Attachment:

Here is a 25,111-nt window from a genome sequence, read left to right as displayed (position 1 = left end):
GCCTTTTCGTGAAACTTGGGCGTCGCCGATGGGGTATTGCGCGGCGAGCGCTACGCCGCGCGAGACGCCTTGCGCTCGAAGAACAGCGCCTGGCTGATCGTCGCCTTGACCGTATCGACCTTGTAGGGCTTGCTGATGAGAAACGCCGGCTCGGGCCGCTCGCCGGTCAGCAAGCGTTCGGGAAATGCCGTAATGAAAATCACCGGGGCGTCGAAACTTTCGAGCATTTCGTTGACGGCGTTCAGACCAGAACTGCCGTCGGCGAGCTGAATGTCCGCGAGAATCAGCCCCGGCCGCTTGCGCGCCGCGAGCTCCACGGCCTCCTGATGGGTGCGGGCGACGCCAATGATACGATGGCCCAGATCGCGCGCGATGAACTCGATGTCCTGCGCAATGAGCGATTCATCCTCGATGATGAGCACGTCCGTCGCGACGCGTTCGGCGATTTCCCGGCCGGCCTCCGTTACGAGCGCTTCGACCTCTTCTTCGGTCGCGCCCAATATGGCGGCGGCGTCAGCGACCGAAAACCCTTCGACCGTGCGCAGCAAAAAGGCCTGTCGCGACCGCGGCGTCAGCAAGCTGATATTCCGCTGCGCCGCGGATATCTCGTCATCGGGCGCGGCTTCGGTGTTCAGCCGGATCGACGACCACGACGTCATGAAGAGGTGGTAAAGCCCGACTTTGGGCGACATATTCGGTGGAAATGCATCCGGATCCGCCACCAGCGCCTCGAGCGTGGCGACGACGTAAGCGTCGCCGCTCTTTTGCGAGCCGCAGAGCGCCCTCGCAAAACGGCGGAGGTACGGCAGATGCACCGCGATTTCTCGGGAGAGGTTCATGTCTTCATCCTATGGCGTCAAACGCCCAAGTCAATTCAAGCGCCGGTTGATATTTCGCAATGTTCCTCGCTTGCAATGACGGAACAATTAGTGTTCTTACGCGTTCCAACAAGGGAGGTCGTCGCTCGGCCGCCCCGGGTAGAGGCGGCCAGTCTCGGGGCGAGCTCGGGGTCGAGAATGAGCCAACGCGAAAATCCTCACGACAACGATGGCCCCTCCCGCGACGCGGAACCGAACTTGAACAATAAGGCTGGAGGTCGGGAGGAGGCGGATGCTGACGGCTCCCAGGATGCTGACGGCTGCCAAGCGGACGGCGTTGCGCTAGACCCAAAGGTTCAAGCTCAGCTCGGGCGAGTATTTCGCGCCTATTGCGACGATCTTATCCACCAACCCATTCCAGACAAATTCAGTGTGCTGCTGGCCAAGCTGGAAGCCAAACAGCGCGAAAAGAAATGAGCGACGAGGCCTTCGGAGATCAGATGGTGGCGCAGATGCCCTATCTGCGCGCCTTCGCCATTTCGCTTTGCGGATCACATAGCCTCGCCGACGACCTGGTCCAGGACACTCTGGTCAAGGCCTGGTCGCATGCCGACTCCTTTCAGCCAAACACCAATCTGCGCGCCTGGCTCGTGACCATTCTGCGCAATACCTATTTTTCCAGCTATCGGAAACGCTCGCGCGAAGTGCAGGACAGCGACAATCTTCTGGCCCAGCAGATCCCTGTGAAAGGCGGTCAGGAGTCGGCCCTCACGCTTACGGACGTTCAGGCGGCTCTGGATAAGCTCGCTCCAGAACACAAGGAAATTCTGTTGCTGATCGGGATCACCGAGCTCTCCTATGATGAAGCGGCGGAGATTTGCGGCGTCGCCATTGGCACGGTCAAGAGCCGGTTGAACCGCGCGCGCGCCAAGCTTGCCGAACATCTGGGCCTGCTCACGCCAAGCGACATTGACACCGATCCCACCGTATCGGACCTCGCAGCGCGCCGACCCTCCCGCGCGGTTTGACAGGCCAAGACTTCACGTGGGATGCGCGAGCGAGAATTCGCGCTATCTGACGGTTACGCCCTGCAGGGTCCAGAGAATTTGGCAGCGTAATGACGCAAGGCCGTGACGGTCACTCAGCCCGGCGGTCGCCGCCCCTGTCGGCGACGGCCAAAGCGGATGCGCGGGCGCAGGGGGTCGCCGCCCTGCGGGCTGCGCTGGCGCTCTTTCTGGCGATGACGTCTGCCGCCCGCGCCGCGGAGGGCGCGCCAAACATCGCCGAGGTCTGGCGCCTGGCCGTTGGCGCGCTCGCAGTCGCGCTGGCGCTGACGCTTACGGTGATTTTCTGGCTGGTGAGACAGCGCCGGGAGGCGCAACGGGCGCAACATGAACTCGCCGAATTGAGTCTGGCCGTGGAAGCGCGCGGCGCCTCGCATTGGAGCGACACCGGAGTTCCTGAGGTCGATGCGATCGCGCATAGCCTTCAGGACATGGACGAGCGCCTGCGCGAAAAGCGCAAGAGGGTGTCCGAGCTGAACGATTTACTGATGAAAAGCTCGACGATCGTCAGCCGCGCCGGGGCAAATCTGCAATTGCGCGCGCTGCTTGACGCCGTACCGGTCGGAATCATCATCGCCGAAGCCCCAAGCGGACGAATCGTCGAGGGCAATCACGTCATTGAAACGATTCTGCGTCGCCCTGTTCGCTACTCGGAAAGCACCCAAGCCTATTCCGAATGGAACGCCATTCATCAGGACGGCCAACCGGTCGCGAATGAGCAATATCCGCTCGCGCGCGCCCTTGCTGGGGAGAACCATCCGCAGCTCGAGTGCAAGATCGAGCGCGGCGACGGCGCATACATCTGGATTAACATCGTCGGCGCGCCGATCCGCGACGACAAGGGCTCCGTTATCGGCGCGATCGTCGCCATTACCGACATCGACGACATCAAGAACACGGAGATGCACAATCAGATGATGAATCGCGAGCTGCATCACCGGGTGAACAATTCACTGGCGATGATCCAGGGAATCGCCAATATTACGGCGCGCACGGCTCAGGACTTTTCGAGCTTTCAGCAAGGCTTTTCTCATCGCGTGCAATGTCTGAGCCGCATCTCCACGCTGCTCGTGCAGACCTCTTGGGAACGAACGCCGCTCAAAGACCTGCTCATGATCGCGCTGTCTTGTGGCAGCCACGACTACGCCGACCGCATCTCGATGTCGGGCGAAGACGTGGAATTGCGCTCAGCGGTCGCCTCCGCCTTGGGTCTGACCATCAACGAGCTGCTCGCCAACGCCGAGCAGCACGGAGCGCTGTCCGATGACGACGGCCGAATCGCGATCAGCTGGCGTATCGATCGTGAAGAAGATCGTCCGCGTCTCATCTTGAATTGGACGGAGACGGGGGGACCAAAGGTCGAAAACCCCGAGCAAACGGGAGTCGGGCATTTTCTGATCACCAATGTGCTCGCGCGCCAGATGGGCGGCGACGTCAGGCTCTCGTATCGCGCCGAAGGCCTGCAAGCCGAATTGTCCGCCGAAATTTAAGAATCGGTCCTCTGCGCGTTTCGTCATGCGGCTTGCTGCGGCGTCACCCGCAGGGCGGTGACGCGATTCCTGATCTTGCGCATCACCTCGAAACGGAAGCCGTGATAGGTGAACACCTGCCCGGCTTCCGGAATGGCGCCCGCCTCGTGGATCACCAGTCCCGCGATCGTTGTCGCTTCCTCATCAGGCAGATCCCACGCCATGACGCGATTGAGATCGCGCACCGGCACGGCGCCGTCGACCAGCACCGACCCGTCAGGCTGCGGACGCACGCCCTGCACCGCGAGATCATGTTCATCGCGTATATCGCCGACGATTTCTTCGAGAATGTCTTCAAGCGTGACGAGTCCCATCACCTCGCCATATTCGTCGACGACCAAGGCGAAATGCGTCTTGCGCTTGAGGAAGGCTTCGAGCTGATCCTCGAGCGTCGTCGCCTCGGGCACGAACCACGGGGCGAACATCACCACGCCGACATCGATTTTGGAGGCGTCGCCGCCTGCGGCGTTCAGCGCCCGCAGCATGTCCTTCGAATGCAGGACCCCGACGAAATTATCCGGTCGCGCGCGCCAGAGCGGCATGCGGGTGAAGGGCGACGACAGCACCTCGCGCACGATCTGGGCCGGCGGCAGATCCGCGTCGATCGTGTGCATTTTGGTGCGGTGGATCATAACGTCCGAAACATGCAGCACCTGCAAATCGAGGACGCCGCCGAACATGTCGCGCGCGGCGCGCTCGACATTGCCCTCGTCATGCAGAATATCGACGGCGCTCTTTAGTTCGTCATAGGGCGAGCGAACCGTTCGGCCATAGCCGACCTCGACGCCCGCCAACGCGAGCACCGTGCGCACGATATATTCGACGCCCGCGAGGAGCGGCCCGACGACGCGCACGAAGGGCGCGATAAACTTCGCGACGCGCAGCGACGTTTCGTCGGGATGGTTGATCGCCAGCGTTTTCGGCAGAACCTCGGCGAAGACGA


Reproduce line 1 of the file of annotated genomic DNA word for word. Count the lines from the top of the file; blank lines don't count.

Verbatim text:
Here is a 25,111-nt window from a genome sequence, read left to right as displayed (position 1 = left end):